YouTube 100: Chart with professional musicians
Move over Billboard. "The times they are a-changin'." Today Google launched a music chart for videos -- the YouTube 100 -- that empowers Jack and Jane Wannabe to stand tall with the likes of Lady Gaga or, gasp, Justin Bieber. The chart tracks "song popularity in user-generated and professional music videos," Chris LaRosa, Google Music product manager, explains in a blog post.
YouTube is still mostly about user-generated content, and opening information -- and possibilities -- is fundamentally in keeping with Google corporate philosophy. So it's very appropriate that Google's music chart should include user-generated videos alongside those from popular, commercial musicians.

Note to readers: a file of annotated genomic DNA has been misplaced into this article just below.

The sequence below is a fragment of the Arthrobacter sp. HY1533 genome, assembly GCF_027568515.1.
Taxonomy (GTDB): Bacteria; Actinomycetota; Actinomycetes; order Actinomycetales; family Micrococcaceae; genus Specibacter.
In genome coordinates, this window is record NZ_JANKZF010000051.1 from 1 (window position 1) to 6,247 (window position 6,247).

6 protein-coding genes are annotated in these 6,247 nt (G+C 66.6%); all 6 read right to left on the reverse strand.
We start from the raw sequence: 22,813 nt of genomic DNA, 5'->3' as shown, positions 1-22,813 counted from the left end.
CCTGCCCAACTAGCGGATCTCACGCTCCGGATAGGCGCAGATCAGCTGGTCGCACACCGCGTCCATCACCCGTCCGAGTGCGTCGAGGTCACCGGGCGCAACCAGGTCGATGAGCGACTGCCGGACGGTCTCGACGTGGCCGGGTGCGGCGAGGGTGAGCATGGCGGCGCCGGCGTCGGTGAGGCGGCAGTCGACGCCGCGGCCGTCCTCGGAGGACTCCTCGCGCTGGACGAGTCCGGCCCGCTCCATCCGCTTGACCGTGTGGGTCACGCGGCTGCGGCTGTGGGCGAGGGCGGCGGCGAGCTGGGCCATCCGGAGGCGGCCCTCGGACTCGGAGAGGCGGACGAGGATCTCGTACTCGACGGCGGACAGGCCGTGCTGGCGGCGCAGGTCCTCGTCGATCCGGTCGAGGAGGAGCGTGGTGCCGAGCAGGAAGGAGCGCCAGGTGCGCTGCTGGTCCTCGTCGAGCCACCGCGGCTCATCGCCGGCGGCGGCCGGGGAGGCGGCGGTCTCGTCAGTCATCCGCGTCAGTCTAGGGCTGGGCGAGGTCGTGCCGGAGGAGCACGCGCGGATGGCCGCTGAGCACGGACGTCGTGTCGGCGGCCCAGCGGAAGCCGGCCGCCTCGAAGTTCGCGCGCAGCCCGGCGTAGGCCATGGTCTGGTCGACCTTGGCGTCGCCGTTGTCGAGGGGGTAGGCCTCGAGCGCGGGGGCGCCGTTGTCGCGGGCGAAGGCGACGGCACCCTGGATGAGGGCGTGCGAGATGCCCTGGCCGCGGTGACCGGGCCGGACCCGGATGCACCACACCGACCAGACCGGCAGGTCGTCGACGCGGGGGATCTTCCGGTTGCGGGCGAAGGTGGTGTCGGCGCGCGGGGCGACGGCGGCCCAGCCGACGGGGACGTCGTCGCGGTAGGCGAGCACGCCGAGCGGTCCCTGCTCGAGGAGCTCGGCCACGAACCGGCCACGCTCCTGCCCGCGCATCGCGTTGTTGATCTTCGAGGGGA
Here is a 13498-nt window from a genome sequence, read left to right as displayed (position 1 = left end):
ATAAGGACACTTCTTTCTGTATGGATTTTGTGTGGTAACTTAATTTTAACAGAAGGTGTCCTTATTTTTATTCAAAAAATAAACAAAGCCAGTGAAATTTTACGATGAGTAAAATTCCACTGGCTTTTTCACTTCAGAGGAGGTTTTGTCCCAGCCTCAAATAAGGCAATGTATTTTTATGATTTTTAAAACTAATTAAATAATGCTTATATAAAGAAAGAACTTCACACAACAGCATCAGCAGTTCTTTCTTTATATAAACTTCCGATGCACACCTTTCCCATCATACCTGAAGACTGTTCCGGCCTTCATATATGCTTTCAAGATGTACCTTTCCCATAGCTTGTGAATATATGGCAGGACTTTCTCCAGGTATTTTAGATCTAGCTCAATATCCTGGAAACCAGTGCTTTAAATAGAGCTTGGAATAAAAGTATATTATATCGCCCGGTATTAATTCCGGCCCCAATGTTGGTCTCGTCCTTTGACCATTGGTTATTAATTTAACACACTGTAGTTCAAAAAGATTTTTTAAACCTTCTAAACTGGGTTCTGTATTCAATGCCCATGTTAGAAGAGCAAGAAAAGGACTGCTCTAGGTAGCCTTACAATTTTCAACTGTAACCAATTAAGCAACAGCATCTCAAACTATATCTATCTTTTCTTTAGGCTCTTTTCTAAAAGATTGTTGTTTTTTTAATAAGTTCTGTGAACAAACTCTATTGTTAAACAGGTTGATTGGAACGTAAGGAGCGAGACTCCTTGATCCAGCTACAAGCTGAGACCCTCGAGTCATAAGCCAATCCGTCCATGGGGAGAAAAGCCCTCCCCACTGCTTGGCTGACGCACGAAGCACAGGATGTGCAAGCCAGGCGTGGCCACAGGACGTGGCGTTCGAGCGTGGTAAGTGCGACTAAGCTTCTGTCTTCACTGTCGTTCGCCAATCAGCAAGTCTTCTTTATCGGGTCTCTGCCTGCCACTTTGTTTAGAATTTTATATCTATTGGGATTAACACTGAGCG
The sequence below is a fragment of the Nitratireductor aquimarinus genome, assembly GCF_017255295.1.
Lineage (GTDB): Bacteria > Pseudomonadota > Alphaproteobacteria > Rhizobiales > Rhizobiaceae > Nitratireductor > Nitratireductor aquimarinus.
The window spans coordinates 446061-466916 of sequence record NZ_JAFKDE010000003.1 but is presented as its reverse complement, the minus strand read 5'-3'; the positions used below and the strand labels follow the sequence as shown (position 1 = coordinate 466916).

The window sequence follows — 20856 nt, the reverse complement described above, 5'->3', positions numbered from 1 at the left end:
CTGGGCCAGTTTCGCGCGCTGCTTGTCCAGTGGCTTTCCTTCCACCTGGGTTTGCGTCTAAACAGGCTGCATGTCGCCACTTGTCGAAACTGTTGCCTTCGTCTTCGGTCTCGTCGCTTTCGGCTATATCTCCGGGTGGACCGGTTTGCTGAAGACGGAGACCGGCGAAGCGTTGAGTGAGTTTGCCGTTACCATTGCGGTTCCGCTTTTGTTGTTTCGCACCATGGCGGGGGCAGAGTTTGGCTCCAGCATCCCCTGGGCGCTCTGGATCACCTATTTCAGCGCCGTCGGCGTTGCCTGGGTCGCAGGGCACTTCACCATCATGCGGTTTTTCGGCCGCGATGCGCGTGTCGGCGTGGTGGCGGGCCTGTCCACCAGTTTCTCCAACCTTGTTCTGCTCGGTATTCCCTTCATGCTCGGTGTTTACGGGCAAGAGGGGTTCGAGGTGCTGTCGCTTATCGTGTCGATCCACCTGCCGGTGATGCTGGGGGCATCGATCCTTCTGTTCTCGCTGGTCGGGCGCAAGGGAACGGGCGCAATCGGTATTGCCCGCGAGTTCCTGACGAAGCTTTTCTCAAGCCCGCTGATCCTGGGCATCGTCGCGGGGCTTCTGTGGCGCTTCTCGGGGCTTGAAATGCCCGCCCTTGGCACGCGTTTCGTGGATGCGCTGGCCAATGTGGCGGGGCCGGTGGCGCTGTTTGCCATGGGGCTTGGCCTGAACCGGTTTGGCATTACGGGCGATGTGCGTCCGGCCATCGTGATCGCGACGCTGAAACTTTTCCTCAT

"Not only does the YouTube 100 give props when fans make original videos for popular songs, it also captures YouTube's one-of-a-kind musical diversity: Nice Peter ranks on the chart alongside global radio stars, and Rebecca Black hits the Top 10," LaRosa writes.
But I've got to wonder: Won't user-submitted fan videos violate somebody's copyright? How funny, if popularity led to take-down notices that stripped the chart of some of the most popular user-submitted videos.
Still, the spirit of the chart fits YouTube and it resonates with the social sharing generation. Google's chart potentially will be different from others, like Billboard's or iTunes. I say "potentially," since commercial hit makers dominate the Top 10. Well, look at that. Rebecca Black's "Friday" is No. 8, with nearly 137 million views. It's the video everybody loves to hate. Well, not everybody. There are 377,506 "likes." Ah -- and 2.7 million "dislikes."